Welcome to Over The Monster’s One Big Question series. For the next 40 (week)days, we will be trying to answer one important question for each player on the Red Sox 40-man roster. The goal is to find one interesting portion of each player’s game to watch for, whether that be in spring training or the early regular season. We’ll be going straight down the list on the team’s roster page, meaning we’ll be going in alphabetical order through each position group, starting with the pitchers. Today, we’re highlighting Kyle Martin.
The Question: Can Kyle Martin succeed with his current pitch mix?
The thing about 40-man rosters is that generally speaking, 40 players exist on it. As you may know, teams don’t typically have 40 interesting players. As such, a series that highlights each member of a 40-man roster is sure to feature a couple of players that inspire little amounts of enthusiasm. This is my long-winded way of saying that the rest of this page is about Kyle Martin.
This is not to take away from Martin, who is objectively one of the truly elite baseball players in the world and is better at it than I’ll ever be at anything in my entire life. The former ninth-round pick has slowly but surely made his way through the system, and heads into 2017 as an important piece of bullpen depth for this roster. It’s not the sexiest role to play, but it can turn out to be an important one. Martin has never pitched in a major-league game, but he was eligible for the Rule 5 draft this winter and placed on the 40-man roster to protect him from it. As we look forward to the next portion of his career, one question hovers over it. Will he really be able to survive primarily on his fastball and changeup?
Because Martin has been a reliever throughout his professional career, and one that has never been viewed as a future closer, there’s a small number of scouting reports out there. Of course, the great Sox Prospects team has their report, which can be seen here. In it, they discuss his solid fastball and plus changeup, as well as a slider he uses sparingly that is inconsistent at best. Over at 2080 baseball, they have one view of him in which he apparently threw more sliders. However, they also graded his breaking ball as fringe-average.
That slider could be a key to him making a real impact as he tries to pursue a long major-league career. The fact is, it’s really, really hard to be a great reliever who just throws fastballs and changeups. Obviously, bullpen arms are more likely to succeed with a two-pitch mix than their starting counterparts, but typically one of those pitches is a breaking ball. It makes sense, as great relievers are usually big strikeout pitchers and breaking balls are usually the best out pitches. There are obvious exceptions to this who rely/relied on one pitch, like Mariano Rivera and Zach Britton. Even they had pitches that showed tremendous break, though.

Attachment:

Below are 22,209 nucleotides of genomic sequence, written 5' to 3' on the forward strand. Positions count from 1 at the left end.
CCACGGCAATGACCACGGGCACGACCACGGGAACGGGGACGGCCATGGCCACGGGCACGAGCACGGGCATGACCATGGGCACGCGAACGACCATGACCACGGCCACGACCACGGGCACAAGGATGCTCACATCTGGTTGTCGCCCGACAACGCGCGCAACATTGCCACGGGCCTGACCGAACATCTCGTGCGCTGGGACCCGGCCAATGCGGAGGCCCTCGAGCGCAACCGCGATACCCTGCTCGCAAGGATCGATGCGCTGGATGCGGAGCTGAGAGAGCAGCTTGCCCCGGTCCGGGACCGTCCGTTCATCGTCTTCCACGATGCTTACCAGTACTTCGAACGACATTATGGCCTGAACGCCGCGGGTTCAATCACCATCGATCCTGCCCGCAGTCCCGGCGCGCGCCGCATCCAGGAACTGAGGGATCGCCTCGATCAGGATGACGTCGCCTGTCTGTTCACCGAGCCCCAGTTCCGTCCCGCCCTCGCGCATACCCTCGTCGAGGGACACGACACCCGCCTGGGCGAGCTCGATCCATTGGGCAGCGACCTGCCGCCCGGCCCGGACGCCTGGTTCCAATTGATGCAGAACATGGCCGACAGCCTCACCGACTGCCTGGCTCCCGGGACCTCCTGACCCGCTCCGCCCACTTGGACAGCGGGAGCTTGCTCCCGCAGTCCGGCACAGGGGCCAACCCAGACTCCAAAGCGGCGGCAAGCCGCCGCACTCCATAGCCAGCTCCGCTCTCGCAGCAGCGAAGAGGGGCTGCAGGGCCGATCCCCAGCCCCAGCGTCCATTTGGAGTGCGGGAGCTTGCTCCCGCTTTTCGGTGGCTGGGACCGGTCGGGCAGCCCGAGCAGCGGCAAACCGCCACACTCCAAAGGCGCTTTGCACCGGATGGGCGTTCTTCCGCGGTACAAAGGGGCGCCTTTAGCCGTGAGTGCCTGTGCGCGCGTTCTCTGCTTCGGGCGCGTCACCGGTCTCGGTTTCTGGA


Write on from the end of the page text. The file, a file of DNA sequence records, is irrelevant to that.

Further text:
When you look through the recent-ish history of the game, it’s hard to find many effective pitchers who survived on fastball/changeup-based repertoires. The obvious example is Trevor Hoffman, who is almost certainly going to be elected to the Hall of Fame next year and has one of the best changeups of all time. Even he worked in a slider around 10 percent of the time, though. Looking at today’s game, the best example may be Fernando Rodney, who throughs almost no breaking pitches. He does, however, mix in a sinker with his fourseam fastball, which is not a card Martin can play. Francisco Rodriguez is another one who fits the criteria, although he didn’t back when he was K-Rod and dominating at a young age. In those days, he leaned heavily on a curveball that he’s since backed away from. Other examples of Tyler Clippard, Trevor Rosenthal and Brad Boxberger.
A couple of things stand out when you look a little closer at those names. For one thing, they all mix in some sort of breaking ball once in a while. To be fair, this fits with Martin, as he’s continuing to develop those sliders. The more important commonality, however, is that most of these guys are just fine. Obviously, Hoffman was a great reliever, but the rest are merely okay. Rodriguez is probably a Hall of Famer, but again, much of his heyday was built on a curveball. Rodney has certainly had great stretches, but is he really someone you want to trust on a regular basis? The last three are fine, but nothing special. And these are the best of the best with this kind of repertoire.
The point of all this simply being that Martin has his work cut out if he wants to take the next step. Based on his results in the minors, he is already in a relatively strong place. He spent all of 2016 in Pawtucket and pitched to a 3.38 ERA over 66-2/3 innings while striking out over 10 batters per nine innings. Those numbers won’t translate perfectly to the majors, of course, but his current self looks like he could at least be a sixth or seventh arm in the bullpen.
The key for him to become a mainstay in major-league bullpens for a long time, though, is the development of his slider. He’s already got a good base. His fastball is at least average, and sits in the mid-90s. His changeup was rated as plus by 2080 and potentially plus by Sox Prospects, while also being called the best changeup in the organization. Unfortunately, it’s really hard to succeed long-term with just those two pitches. If Martin wants to stay on the 40-man for a long time, he could really use some more confidence (and skill) in his slider. At the very least, it’s something to watch from him when spring games start.